As a victim of identity theft and the nightmare it results in, I actually thank cashiers that ask for my ID. I want them to check and see if I have a state ID and that my picture matches my face. Sure, I would like it if they would not take down my personal information, but you have to remember that they are accepting your credit, not cash. If you want to be anonymous, use cash. It is that simple. If some one handed me a card and said, trust me this is valid and I am the one responsible for it’s payment, I would want some assurance that I would get my money. I mean, how many times do you see teenage boys using their mom’s credit card to run an errand? I am guessing Billy doesn’t look like Donna and the cashier rarely cares about that. Since the merchant get’s hit with the charge back shouldn’t they be the one given some leeway here. The problem isn’t that they want your ID, it is that they want to copy down your address etc. Let us separate the two issues.

  40. nacio says:

    @nursethalia: right… if my card was fraudulently used, i would take the minute it takes to call my bank and then they credit my account immediately and investigate gives me plenty of protection. I would also be less likely to have my card stolen then you because you wave your personal info everywhere

  41. nacio says:

    @craigpress: check your facts, merchants won’t get charge back from fraud use as long as they verify signatures and checking id doesn’t mean anything. your just putting your self in the position to have your identity re stolen.

  42. gStein_*|bringing starpipe back|* says:

    @B: i actually LOL’d at that

  43. yesteryear says:

    @Michael Belisle: sorry, what’s self-consistent mean again?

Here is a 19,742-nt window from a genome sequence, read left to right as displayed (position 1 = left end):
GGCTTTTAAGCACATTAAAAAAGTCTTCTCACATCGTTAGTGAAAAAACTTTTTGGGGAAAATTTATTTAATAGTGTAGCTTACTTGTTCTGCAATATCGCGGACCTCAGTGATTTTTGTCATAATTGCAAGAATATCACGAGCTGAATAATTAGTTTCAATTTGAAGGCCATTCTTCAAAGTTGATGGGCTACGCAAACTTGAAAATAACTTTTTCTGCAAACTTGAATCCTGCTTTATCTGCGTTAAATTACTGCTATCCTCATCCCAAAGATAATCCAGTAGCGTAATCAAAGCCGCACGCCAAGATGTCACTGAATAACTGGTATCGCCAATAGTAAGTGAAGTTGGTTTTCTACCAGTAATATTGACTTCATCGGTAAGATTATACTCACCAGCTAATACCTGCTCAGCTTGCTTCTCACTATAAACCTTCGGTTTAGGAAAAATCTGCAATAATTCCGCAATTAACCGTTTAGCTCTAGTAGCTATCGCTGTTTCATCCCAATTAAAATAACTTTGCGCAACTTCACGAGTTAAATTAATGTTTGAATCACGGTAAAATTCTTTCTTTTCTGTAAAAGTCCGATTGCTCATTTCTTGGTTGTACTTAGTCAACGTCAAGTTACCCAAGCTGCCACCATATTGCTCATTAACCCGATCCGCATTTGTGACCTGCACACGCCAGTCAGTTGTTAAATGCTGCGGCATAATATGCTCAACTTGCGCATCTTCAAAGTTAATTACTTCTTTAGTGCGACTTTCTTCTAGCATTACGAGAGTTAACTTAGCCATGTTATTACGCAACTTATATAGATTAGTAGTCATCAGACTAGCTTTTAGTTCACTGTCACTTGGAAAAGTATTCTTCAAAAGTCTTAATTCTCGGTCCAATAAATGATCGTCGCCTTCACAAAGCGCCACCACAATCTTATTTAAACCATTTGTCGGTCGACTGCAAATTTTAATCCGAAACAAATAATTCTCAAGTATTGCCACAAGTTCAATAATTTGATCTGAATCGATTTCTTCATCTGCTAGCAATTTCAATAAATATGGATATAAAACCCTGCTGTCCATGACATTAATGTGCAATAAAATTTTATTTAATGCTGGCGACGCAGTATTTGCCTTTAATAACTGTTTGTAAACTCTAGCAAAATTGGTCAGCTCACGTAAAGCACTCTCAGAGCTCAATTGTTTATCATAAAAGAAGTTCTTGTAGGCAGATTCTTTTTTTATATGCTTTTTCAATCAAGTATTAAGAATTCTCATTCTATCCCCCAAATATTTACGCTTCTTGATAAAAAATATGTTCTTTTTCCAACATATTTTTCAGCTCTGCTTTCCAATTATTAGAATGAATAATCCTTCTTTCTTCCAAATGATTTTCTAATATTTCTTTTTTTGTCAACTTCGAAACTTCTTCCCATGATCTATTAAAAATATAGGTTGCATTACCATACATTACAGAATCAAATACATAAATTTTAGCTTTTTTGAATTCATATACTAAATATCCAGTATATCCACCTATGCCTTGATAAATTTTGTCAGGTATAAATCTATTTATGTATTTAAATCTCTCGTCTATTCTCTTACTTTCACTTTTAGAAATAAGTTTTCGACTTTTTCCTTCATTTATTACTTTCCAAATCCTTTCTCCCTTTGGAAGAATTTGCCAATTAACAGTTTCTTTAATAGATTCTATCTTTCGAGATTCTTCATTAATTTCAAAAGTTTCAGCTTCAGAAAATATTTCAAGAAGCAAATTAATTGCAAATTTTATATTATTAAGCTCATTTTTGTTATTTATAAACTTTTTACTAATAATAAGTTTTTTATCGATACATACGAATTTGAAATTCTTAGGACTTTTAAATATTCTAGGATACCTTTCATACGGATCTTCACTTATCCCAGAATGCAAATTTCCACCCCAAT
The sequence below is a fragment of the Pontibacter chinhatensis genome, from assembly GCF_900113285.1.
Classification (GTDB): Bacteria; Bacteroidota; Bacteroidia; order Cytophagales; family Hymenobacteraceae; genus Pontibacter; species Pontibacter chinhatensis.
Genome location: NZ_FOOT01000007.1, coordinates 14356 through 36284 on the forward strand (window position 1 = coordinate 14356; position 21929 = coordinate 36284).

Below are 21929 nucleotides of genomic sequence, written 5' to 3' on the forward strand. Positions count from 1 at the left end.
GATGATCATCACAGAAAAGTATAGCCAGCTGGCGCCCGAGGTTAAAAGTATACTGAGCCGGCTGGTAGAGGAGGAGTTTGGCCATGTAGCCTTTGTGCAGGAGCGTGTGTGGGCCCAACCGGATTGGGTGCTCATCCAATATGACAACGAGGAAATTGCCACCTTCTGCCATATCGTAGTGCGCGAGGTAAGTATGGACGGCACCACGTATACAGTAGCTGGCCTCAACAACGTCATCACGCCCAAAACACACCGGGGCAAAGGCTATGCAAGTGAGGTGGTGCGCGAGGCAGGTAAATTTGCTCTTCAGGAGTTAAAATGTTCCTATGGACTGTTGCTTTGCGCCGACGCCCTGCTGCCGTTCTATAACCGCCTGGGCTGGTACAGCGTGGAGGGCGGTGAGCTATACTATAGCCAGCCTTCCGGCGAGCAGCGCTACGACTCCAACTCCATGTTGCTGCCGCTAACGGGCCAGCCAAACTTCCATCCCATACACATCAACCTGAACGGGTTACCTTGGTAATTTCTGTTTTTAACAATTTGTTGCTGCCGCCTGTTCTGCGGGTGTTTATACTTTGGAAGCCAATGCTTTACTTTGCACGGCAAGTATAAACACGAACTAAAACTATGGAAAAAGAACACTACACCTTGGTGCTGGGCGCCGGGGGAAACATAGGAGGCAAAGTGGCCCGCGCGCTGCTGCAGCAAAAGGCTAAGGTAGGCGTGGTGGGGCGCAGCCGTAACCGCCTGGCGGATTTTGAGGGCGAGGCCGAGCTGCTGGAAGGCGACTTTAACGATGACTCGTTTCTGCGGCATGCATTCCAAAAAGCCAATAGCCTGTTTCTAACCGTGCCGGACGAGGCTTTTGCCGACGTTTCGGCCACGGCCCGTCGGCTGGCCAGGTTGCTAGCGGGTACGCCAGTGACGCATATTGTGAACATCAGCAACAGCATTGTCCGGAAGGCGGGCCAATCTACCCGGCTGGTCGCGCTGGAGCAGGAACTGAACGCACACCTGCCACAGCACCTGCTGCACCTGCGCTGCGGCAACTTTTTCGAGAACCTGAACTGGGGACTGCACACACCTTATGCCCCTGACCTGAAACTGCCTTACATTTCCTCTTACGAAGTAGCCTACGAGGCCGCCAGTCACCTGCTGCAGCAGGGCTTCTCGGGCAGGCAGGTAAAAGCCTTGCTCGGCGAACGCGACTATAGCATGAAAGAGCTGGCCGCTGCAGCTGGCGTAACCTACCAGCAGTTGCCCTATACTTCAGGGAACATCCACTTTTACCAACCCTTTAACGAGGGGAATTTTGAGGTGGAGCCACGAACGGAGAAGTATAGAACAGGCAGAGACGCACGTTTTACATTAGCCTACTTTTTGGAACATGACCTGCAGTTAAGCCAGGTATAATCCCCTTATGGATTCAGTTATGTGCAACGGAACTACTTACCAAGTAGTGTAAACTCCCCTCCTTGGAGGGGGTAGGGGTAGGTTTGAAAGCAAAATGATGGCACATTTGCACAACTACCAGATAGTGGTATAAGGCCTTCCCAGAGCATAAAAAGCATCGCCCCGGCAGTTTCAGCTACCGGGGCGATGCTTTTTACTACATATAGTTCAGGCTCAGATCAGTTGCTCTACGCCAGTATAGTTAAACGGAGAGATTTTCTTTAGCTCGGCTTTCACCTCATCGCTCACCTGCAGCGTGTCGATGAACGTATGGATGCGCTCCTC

44. yesteryear says:

    @B: nice!

  45. Bostaevski says:

    @mac-phisto: The character’s name was Inigo Montoya. I can’t tell if you already knew that or not…

  46. m4nea says:

    @B: LAWL

  47. ShadowFalls says:

    @JustAGuy2:

    Technically true. Though very few ever follow the practice of comparing. For those who think, “I won’t sign it at all”, well some cards are very specific. They clearly mention that the card is not valid unless signed. It seems American Express is the only one I can find so far that doesn’t have that stipulation.

    Personally, I don’t mind checking of ID. It is quite good actually to help confirm you are who you say you are. It is not like they are just going to start writing down all your info.

    Some places don’t even compare your signature to the one on your card, or bother to look for a signature at all. Remember, it isn’t just the credit card companies that get a headache when your card is compromised, you get one too.

  48. m0unds says:

    I don’t get it. Your card has your name on it. It’s not like you’re hiding/protecting your identity by not showing ID when it’s printed on your card.

  49. kaatn says:

    i worked in apple retail for a while and i honest doubt the veracity of the response. company policy is to not accept cards without id. bottomline. i doubt ignacio’s complaint is going to change corporate policy at one store much less the hundreds of others that apple runs.

    likewise, i don’t know if they’ve changed the machines in the last 6 months since i worked there but there is nowhere to capture addresses. you swipe the card on the device, get an email address to email the receipt and optionally a zip if the customer agrees.

  50. racermd says:

    The sad part is that most cashiers generally don’t verify identity AT ALL, including the ‘match the signature’ game they’re supposed to do. Even the ones that actually do check it probably aren’t trained to spot a subtly different signature between the card and slip.